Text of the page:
We hear about hacking in the news all the time. Equifax, Home Depot, Target, Uber, Twitter and more. If you think your small or medium-sized business isn’t a large enough target, you’re wrong. SMBs are the fastest-growing hacking sector today. This is because criminals can typically break into your business technology within a matter of minutes. The pay-off may be smaller, but it doesn’t require much effort on their part.
For years, the average small business in the U.S. was an unlikely target for a sophisticated cyberattack. Fewer financial resources and a relatively unknown brand worked in your favor to ward them off. This is no longer the case.
In 2005, an official study by the State of Utah revealed that:
Although this data is old, it’s still relevant today.
In 2017, the Sans Institute published a study on cybersecurity spending that revealed the average company that takes IT security seriously takes 5 to 10% of their annual revenue and applies it to IT protection. The financial sector is spending from 12% to 15% on cybersecurity protection.
There are very real risks to our businesses. And the reality is that we must take action to protect our technology and digital information. If you don’t, your business is vulnerable like those noted above.
Nexus IT is in our 20th year of business. We have an intensive focus on cybersecurity defense, compliance and remediation for SMBs.
The Following Are Some Key Concepts You Should Understand
Hacker (Black Hat Hacker): A black hat hacker is a person who looks for computer security vulnerabilities and exploits them for personal financial gain or other malicious reasons. This differs from white hat hackers who are security specialists that are employed to find security flaws that black hat hackers may exploit.
The Dark Web: This is an underground internet where criminals operate. They can buy ransomware kits on the Dark Web that come along with support services and everything they need to set up a business for only $2,500. The Dark Web requires specific software, configurations or authorization to access.
Attack Vector: This is where hackers gain unauthorized access to a device or a network for nefarious purposes. Attack vectors help hackers exploit the vulnerabilities in your system or network, including your employees.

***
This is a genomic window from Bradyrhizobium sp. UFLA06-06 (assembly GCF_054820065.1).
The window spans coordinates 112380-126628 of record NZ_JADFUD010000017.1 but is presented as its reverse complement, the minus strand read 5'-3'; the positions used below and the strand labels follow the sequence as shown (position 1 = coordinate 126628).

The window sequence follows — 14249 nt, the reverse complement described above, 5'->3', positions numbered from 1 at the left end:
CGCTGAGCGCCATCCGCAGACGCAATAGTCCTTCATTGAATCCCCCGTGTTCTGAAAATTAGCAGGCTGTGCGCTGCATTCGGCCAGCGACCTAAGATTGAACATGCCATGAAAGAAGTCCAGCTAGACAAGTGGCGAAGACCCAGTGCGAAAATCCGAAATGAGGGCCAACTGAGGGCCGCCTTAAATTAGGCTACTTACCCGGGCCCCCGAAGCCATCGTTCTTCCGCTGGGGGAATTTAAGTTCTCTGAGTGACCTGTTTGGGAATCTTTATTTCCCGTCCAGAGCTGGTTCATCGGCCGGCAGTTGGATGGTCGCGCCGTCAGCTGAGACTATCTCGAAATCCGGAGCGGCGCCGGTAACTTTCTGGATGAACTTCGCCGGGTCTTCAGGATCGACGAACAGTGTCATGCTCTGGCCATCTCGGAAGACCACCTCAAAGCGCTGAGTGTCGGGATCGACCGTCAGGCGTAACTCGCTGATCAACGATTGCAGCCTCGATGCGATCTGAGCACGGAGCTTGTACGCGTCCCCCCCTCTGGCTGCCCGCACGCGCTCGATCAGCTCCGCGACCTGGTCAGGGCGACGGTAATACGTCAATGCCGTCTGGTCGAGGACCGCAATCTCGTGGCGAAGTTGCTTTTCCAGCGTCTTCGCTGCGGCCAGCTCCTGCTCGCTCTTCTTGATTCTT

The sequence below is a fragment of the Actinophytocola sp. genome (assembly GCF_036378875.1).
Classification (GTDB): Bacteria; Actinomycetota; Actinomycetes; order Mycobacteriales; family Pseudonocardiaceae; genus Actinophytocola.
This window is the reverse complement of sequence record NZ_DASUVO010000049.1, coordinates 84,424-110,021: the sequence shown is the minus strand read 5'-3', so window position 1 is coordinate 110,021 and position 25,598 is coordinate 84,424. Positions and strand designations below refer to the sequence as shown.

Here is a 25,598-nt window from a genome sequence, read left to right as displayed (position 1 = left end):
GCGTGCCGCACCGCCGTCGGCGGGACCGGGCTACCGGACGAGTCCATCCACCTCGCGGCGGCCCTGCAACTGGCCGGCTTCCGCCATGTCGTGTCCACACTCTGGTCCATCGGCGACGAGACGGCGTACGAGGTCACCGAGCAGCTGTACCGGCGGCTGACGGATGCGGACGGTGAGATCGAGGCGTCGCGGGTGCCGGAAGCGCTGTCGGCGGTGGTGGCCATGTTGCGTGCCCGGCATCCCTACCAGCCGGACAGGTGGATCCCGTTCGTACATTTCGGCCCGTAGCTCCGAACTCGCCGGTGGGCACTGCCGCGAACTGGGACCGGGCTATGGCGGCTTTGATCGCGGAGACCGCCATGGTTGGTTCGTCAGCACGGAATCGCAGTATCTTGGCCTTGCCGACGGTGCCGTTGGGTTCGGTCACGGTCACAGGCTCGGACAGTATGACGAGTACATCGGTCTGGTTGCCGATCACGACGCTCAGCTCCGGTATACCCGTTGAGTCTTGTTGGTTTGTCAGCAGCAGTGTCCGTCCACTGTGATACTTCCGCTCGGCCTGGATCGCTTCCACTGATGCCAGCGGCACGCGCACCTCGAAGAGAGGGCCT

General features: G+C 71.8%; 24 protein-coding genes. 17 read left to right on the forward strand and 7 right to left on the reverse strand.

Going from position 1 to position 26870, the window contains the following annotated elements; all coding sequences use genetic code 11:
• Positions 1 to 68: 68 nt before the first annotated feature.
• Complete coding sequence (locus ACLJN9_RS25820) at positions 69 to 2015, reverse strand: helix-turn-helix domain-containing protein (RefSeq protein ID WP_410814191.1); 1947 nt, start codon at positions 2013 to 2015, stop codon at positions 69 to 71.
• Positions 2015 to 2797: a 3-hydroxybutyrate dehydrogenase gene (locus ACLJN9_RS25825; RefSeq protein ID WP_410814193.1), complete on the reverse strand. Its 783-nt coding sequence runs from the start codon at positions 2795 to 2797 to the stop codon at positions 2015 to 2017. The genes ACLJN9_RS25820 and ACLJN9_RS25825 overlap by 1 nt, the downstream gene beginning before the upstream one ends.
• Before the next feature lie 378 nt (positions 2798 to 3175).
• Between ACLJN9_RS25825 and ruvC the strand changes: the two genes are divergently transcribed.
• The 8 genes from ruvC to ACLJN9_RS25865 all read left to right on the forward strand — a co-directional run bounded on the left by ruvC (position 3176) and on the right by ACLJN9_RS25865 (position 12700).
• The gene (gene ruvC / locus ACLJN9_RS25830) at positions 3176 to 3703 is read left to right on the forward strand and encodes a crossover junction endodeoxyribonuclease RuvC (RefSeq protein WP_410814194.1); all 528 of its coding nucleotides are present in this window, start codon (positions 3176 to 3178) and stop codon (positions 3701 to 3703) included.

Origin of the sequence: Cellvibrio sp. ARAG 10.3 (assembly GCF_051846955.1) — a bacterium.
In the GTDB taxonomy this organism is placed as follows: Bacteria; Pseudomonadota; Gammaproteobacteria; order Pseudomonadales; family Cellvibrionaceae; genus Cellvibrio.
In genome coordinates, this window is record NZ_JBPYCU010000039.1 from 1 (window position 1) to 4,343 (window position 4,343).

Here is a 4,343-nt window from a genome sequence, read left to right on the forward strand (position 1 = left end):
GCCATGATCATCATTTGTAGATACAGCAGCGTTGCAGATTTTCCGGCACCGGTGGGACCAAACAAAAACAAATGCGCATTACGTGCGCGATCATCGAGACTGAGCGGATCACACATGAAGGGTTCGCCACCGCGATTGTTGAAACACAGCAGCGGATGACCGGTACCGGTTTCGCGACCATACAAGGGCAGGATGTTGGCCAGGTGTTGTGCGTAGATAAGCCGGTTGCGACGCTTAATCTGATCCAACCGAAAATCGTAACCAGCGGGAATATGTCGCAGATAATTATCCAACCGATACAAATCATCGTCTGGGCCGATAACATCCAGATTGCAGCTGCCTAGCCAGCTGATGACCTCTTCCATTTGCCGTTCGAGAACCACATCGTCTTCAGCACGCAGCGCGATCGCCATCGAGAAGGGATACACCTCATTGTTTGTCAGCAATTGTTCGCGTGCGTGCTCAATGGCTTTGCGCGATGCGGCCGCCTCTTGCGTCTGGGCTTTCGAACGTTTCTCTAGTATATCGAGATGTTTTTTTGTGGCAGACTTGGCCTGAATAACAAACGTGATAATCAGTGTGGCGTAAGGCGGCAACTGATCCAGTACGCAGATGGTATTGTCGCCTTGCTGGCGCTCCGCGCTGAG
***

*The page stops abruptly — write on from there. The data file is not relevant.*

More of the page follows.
Ransomware: This is a malware virus that infects, locks or takes control of a system and then demands a ransom to reverse it. The hacker encrypts your data and scrambles it so you can’t access it. Ransomware attacks and infects your computer with the intention to extort money from you. It’s installed via a malicious email attachment, an infected software download, and/or when you visit a malicious website or link.
Phishing: Phishing websites lure email recipients and Web users into believing that a spoofed website is legitimate. The hacker’s goal is to acquire private data, such as credit card numbers, personal information, account usernames, and passwords. The phishing victim then discovers his personal identity and other vital information was stolen and exposed.
Spear Phishing: This is a variation on phishing where hackers send emails to groups of people with common characteristics or other identifiers. The spear phishing email appears to come from a trusted source but in reality, helps hackers obtain classified information. The email may pretend to be from your boss or CEO, or a large financial institution.
Worm: This is a type of malicious software (malware) that worms its way through your network. It infects your computer and replicates across other computers, leaving copies of itself in the memory of each it infects. Worms often originate from e-mail attachments that appear to be from trusted senders. Then they spread to your contacts via your e-mail account and address book.
Who’s Attacking You?
Organized Crime 80% of hackers are affiliated with organized crime. Hacking is a lucrative business for criminals. Some of these “mafias” contain 5,000+ criminals. They use multiple computers at a time, and sophisticated software to try to hack into your systems.
Nation States (Russia, North Korea, China, etc.) Nation-state hackers target government institutions, industrial facilities and businesses to interrupt operations and leak confidential information. Hacking can result in massive data and revenue loss.
Hacktivists (Anonymous and Shadow Brokers) Hacktivism is the act of hacking or breaking into a computer system for a politically or socially motivated purpose. They organize on the deep/dark web to set up attacks.
Lone Wolves (Intelligent, Financially Driven, Unscrupulous) The majority of people hacking are just individuals who aren’t connected to a hacking network other than chat rooms and online forums.
Malicious Insiders (Disgruntled Employees or Contractors) This is an insider with authorized system access. They have an advantage over external attackers because they have the authority to access your IT and are probably familiar with your network architecture and system policies/procedures. Most organizations focus on external threats and don’t adequately protect their confidential data from insiders.
Attack Vectors You Should Watch For